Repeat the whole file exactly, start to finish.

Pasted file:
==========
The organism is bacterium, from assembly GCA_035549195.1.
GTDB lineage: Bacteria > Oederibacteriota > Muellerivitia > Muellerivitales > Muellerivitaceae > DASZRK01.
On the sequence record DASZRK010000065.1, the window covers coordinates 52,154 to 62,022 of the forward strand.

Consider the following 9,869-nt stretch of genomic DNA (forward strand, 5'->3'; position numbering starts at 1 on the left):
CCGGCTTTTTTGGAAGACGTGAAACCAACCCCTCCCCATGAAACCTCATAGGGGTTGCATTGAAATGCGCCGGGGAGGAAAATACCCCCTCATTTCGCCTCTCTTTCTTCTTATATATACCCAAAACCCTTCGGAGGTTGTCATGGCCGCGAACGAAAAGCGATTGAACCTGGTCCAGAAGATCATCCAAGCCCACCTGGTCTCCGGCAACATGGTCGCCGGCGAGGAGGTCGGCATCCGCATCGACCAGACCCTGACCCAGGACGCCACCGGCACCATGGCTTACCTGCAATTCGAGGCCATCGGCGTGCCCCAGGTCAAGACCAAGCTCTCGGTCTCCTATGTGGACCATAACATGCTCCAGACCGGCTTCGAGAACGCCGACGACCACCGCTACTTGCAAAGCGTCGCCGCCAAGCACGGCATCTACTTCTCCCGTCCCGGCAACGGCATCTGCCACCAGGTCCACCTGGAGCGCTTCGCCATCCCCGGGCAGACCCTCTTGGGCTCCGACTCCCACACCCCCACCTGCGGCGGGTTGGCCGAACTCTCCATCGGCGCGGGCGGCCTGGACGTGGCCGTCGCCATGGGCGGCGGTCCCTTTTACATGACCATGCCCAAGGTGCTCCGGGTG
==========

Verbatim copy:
The organism is bacterium, from assembly GCA_035549195.1.
GTDB lineage: Bacteria > Oederibacteriota > Muellerivitia > Muellerivitales > Muellerivitaceae > DASZRK01.
On the sequence record DASZRK010000065.1, the window covers coordinates 52,154 to 62,022 of the forward strand.

Consider the following 9,869-nt stretch of genomic DNA (forward strand, 5'->3'; position numbering starts at 1 on the left):
CCGGCTTTTTTGGAAGACGTGAAACCAACCCCTCCCCATGAAACCTCATAGGGGTTGCATTGAAATGCGCCGGGGAGGAAAATACCCCCTCATTTCGCCTCTCTTTCTTCTTATATATACCCAAAACCCTTCGGAGGTTGTCATGGCCGCGAACGAAAAGCGATTGAACCTGGTCCAGAAGATCATCCAAGCCCACCTGGTCTCCGGCAACATGGTCGCCGGCGAGGAGGTCGGCATCCGCATCGACCAGACCCTGACCCAGGACGCCACCGGCACCATGGCTTACCTGCAATTCGAGGCCATCGGCGTGCCCCAGGTCAAGACCAAGCTCTCGGTCTCCTATGTGGACCATAACATGCTCCAGACCGGCTTCGAGAACGCCGACGACCACCGCTACTTGCAAAGCGTCGCCGCCAAGCACGGCATCTACTTCTCCCGTCCCGGCAACGGCATCTGCCACCAGGTCCACCTGGAGCGCTTCGCCATCCCCGGGCAGACCCTCTTGGGCTCCGACTCCCACACCCCCACCTGCGGCGGGTTGGCCGAACTCTCCATCGGCGCGGGCGGCCTGGACGTGGCCGTCGCCATGGGCGGCGGTCCCTTTTACATGACCATGCCCAAGGTGCTCCGGGTG